Can’t we simply pick the builder image paketobuildpacks/builder:base from our pack CLI command? Let’s try this locally on our workstation before committing too much noise into our GitLab. Before running the build, we need to choose an application project we want to turn into a container image. I created an example Spring Boot app on gitlab.com/jonashackt/microservice-api-spring-boot which you can clone. Or use your own app, if you’d like. Having the application project available locally, we can simply spin up a container based on the Paketo builder image paketobuildpacks/builder:

docker run --rm -it -v "$PWD":/usr/src/app -w /usr/src/app paketobuildpacks/builder bash

With this command we mount the application’s source code into the container in order to have it available for the Paketo lifecycle. Now, inside the container we can try to run the Paketo lifecycle directly with:

/cnb/lifecycle/creator -app=. microservice-api-spring-boot:latest

I only used the -app parameter of the creator command’s many possible parameters. That should be okay for many cases since most of them have quite good defaults. I configured the app path as the default one at /workspace doesn’t hold our application source. Instead it’s the current directory. Also we need to define an image-name at the end, which will be used as the resulting container image name.

The execution of the lifecycle should trigger a normal Paketo build using Cloud Native Buildpacks! But this time we did not need pack CLI 🙂

The first .gitlab-ci.yml

As now we know how to run the Paketo lifecycle directly, we can craft our .gitlab-ci.yml. Using some GitLab CI predefined variables the command could look like this:

/cnb/lifecycle/creator -app=. $CI_REGISTRY_IMAGE:latest

Choosing the wrong image name could lead to a breaking Buildpack process analyser step and no image gets pushed to the GitLab Container Registry!
So let’s craft our first .gitlab-ci.yml like this:

image: paketobuildpacks/builder

stages:
  - build

build-image:
  stage: build
  script:
    - /cnb/lifecycle/creator -app=. $CI_REGISTRY_IMAGE:latest

Commiting this to our repository in GitLab should already start a GitLab CI build using Buildpacks! Yay! 🙂
The only problem is that it might run into an error like this:

    ===> ANALYZING
    ERROR: failed to get previous image: connect to repo store "gitlab.yourcompanyhere.cloud:4567/yourgroup/microservice-api-spring-boot:latest": GET https://gitlab.yourcompanyhere.cloud/jwt/auth?scope=repository%3Ayourgroup%2Fmicroservice-api-spring-boot%3Apull&service=container_registry: DENIED: access forbidden
    Cleaning up project directory and file based variables 00:01
    ERROR: Job failed: command terminated with exit code 1

docker login without Docker

Using the build image paketobuildpacks/builder:base we don’t have the command docker available inside our Kubernetes Runners. So we can’t login to GitLab Container Registry as described in the official docs. That’s why we run into the DENIED: access forbidden error, because our pipeline has no access to the GitLab Container Registry.

Luckily my colleague Marco gave me the hint that there’s the approach described in this stackoverflow answer. Instead of using docker login we can create the Docker configuration file ~/.docker/config.json ourselves. So let’s create it containing our GitLab Container Registry’s login information. This way the Paketo build will pick them up as stated in the docs:

If CNB_REGISTRY_AUTH is unset and a docker config.json file is present, the lifecycle SHOULD use the contents of this file to authenticate with any matching registry.

Inside our .gitlab-ci.yml creating a correct ~/.docker/config.json could look like this:

    before_script:
      - mkdir ~/.docker
      - echo "{\"auths\":{\"$CI_REGISTRY\":{\"username\":\"$CI_REGISTRY_USER\",\"password\":\"$CI_JOB_TOKEN\"}}}" >> ~/.docker/config.json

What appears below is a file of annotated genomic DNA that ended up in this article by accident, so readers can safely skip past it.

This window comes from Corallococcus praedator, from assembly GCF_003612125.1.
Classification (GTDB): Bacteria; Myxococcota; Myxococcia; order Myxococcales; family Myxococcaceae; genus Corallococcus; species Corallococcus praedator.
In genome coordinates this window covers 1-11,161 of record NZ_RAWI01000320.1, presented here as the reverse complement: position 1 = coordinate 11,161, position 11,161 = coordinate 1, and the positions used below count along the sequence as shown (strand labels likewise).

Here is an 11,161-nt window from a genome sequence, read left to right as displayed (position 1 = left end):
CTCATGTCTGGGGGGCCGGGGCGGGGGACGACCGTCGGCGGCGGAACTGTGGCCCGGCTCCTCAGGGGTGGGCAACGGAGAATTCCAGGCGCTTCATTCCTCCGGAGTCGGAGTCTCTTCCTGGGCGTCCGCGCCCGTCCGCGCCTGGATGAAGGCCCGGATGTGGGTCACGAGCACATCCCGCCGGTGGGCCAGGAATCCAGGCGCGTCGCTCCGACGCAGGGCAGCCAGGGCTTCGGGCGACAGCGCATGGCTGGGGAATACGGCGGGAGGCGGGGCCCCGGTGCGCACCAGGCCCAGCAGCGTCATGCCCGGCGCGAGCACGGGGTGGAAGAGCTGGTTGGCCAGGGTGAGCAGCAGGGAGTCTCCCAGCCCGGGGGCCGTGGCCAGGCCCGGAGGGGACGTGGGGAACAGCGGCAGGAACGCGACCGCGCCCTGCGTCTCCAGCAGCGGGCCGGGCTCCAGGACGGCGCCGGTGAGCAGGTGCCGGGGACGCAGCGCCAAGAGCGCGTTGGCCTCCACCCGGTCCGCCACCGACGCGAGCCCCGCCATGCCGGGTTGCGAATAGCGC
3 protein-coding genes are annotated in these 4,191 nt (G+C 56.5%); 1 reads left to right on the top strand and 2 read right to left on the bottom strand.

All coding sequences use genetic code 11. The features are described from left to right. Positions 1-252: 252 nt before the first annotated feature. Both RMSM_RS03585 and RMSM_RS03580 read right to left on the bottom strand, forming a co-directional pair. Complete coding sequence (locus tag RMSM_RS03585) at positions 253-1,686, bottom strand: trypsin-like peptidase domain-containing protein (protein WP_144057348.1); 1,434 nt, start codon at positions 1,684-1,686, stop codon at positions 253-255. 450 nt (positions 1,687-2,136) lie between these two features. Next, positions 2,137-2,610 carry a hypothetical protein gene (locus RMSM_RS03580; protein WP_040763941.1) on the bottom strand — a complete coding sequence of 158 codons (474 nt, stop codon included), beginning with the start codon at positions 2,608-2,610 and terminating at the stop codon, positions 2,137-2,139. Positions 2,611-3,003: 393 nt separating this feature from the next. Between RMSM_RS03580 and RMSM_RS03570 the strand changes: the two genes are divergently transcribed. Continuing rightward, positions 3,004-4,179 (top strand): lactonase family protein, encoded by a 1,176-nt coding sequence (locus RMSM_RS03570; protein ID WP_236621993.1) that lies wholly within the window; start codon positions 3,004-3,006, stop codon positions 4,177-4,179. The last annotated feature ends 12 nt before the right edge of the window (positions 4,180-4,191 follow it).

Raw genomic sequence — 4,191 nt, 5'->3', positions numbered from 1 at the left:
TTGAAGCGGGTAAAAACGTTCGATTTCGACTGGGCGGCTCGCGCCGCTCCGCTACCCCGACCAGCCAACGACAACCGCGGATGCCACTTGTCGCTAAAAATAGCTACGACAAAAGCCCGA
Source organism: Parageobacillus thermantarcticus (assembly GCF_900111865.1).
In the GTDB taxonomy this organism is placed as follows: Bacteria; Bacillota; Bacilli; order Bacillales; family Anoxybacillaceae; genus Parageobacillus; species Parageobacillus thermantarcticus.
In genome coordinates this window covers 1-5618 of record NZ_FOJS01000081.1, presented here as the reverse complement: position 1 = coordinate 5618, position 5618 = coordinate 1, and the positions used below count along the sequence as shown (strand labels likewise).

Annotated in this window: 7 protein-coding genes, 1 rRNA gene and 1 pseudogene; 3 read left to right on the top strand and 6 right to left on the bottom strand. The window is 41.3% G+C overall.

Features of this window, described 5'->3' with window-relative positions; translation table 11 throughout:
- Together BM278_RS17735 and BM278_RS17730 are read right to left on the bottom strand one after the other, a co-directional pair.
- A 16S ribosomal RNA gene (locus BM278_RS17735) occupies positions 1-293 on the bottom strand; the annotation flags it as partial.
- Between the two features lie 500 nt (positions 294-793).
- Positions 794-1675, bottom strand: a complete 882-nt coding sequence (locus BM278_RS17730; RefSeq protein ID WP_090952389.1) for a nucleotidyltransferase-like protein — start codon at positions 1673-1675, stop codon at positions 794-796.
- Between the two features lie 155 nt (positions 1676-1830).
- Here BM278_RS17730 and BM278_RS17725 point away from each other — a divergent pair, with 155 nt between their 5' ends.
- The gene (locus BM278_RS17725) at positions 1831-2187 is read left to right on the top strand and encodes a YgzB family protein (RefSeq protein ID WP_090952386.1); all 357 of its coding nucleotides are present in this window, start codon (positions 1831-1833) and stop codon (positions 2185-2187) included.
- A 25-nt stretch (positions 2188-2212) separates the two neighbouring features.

Again be sure to use the handy GitLab CI predefined variables like $CI_REGISTRY (the GitLab Container Registry url) and the variables $CI_REGISTRY_USER & $CI_JOB_TOKEN, which contain the credentials.

Our final .gitlab-ci.yml

So bringing it all together, our .gitlab-ci.yml finally looks like this:

image: paketobuildpacks/builder

stages:
  - build
 
# We somehow need to access GitLab Container Registry with the Paketo lifecycle
# So we simply create ~/.docker/config.json as stated in https://stackoverflow.com/a/41710291/4964553
before_script:
  - mkdir ~/.docker
  - echo "{\"auths\":{\"$CI_REGISTRY\":{\"username\":\"$CI_REGISTRY_USER\",\"password\":\"$CI_JOB_TOKEN\"}}}" >> ~/.docker/config.json

build-image:
  stage: build
  script:
    - /cnb/lifecycle/creator -app=. $CI_REGISTRY_IMAGE:latest

Here’s the example project’s fully working .gitlab-ci.yml.
Our builds should now run successfully, using Paketo/Buildpacks without pack CLI and Docker:

GitLab CI running Paketo Buildpack build without pack CLI unprivileged

The example project also has the full build log available here, if you’re interested.

Great to see Cloud Native Buildpacks / Paketo.io working in GitLab CI without Docker & pack CLI!

I’m absolutely glad to see my favourite container build solution working together with a state-of-the-art CI/CD setup like GitLab featuring Kubernetes runners! Being able to use Cloud Native Buildpacks / Paketo.io without the Docker daemon or pack CLI, enables a much broader usage of this absolutely great technology. It’s no problem to stay with pack CLI locally, if you have Docker installed. But you now know what it means to use the lifecycle directly! Besides Tekton there’s also another gread CI/CD tooling using this trick: kpack.
Hopefully, I will find the time to write about it in the near future 🙂
Mitglieder für unsere Gilde gesucht! Jetzt der Gilde als Cloud Native Developer und Consultant (w/d/m) beitreten

 

After falling in love with Spring, Jonas also developed an interest in all container- and infrastructure-related topics. Now he focuses on bringing methods like Test-driven Development and Continuous Integration into the world of infrastructure code. He founded the codecentric branch in Erfurt/Thuringia and is involved in the local community, organizing the Java User Group Thüringen, DevOps Thüringen, and IoT Thüringen meetups. He loves to write blog posts & give lectures at Thuringian universities. Spare time is reserved for his family and mountain biking.